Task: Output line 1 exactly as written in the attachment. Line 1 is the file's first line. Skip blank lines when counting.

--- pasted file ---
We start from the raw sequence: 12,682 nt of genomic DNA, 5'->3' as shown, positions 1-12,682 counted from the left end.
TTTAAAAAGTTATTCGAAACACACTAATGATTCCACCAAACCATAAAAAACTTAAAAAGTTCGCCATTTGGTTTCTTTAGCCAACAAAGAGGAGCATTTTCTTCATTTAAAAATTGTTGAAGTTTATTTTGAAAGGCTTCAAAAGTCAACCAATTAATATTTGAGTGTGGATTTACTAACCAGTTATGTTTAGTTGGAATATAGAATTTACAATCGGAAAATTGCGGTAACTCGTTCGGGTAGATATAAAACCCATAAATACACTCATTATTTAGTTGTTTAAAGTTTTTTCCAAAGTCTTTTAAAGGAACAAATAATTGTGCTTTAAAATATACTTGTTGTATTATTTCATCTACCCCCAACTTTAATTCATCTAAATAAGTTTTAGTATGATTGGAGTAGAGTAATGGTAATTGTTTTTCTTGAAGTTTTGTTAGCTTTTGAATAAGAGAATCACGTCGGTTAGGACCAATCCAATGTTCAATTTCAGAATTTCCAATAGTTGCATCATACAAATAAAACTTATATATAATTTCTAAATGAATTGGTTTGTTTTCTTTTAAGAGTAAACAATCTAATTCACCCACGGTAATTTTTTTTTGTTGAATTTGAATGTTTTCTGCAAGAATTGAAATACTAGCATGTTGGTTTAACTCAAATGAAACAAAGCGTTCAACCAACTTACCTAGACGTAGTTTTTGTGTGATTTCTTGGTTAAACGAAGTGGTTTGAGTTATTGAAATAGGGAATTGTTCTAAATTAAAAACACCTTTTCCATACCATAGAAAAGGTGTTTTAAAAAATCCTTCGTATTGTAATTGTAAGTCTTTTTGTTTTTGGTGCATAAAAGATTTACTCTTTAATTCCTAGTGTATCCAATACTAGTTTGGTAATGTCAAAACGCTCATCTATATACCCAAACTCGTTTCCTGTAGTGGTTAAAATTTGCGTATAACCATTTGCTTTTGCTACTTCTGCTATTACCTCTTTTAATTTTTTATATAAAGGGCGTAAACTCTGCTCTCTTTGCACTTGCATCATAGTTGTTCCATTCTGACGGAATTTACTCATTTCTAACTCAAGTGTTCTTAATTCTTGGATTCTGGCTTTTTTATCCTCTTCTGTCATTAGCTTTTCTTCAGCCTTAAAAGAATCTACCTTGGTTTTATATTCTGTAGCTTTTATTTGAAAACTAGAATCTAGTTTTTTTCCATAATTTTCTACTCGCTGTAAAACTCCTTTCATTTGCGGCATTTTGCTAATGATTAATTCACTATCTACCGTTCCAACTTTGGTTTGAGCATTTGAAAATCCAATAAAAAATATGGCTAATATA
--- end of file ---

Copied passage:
We start from the raw sequence: 12,682 nt of genomic DNA, 5'->3' as shown, positions 1-12,682 counted from the left end.